Activities for Bringing Reading to Life
Books for Helping Children Understand Learning Disabilities
Here are some wonderful books on helping kids understand learning disabilities.
- Holy Enchilada by Henry Winkler and Lin Oliver
- Just Juice by Karen Hesse
- Thank you, Mr. Falker by Patricia Polacco
- Leo the Late Bloomer by Robert Kraus
- Fish in a Tree by Lynda Mullaly Hunt
- Tom’s Special Talent by Kate Gaynor
- The Alphabet War by Diane Burton Robb
- If You’re So Smart, How Come You Can’t Spell Mississippi? by Barbara Esham
- Leah’s Voice by Lori DeMonia
- It’s Hard to be a Verb! by Julia Cook
- Terrific Teddy’s Excessive Energy by Jim Forgan Ph.D
A Tool for Encouraging Students
Use of Bibliotherapy
Bibliotherapy has been used extensively with grieving children, again serving to decrease the child’s isolation and enable him or her to name and explore feelings (Berns 2003/04).
Additionally, the use of literature has been identified as being especially effective with gifted students and those who have issues with gifted perfectionism (Silverman 1993). Adderholdt Elliott and Eller (1989) found that bibliotherapy is especially effective with gifted children,who often have keen insight. Read More
Review by: Alberta Counselletter
Ideas for using Blowing Bubbles in the classroom and in counselling!
Relationships change or feel as though they have changed when a family member experiences an illness.
Blowing Bubbles can be by counsellors and classroom teachers. The book aims to be fun while discussing a serious subject. (As with any activity, one needs to be sensitive to any class members who may be sensitive to the subject.)
Below are suggestions for follow-up activities (I think Blowing Bubbles can be used with quite a wide age range so I have provided activities for various ages)
- Stop before the last scene. Brainstorm Josh’s feelings and possible solutions.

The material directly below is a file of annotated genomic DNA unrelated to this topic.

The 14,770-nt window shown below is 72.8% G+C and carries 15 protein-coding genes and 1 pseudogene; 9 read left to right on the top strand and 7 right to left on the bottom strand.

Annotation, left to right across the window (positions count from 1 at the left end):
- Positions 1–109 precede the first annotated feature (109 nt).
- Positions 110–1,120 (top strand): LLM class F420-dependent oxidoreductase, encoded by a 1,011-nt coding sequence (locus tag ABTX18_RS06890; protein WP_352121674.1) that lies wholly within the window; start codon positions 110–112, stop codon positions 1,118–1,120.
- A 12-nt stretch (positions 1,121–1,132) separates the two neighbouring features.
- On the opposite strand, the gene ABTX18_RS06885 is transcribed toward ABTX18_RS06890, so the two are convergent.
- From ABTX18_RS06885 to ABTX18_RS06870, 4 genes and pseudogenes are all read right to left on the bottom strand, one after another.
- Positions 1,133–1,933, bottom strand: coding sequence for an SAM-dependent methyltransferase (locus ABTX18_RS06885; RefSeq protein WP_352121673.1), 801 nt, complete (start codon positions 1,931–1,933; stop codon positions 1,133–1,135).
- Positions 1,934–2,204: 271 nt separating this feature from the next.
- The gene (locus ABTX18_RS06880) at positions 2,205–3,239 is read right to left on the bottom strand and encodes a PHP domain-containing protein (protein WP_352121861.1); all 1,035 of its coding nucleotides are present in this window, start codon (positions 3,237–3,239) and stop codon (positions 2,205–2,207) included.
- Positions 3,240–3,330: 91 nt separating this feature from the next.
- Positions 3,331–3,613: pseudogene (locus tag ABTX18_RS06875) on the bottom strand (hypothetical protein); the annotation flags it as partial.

- Role-play an alternate ending or change an aspect of the story.
- Children can identify similarities and differences in the relationship before and after Grandpa’s stroke through the use of Venn diagrams – see example below). The idea is to recognize that the core relationship continues!
- Continue the story in the future.
- Color-Your-FeelingsThis can be used with any book (or no book at all) to explore feelings. Children are encouraged to assign colors to feelings. They can draw these colored feelings in shapes , faces etc.In individual work, this technique can encourage children to discuss their feelings or, in the context of Blowing Bubbles, how Josh and Grandpa George feel.
- I love bubbles (and play dough) Gum usually isn’t allowed in schools but soap bubbles are. Bubbles can be used to discuss feelings. One can explain that feelings are like bubbles. Some pop quickly and some last a long time. Some are big and some are small.
- Relaxing Bubble Blowing!This can be used individually or as a whole class activity (for the brave at heart)!Step 1: Take a slow breathStep 2: Breathe out threw your mouth very gently so that a big bubble forms. You don’t break it. Slow and smooth. Empty your lungs.Most children take fast breaths which doesn’t help. Bubble blowing is a wonderful (and fun) way to teach them to take deep, slow breaths!
- Make PuppetsUse:
- Mittens or socks
- yarn for hair
- cotton balls for beard
- Other creative touches—for instance, felt for tongues, white plastic cut into “teeth,”
Again, these can be used to explore other activities for Josh and Grandpa George and feelings.
I love to read and chat with children. For schools far away, I am more than willing to ‘skype’ or Facetime. For many locations in B.C., I could arrange an author’s visit.
I am also looking to put children’s work on my website which is currently under construction.
Please email me at firstname.lastname@example.org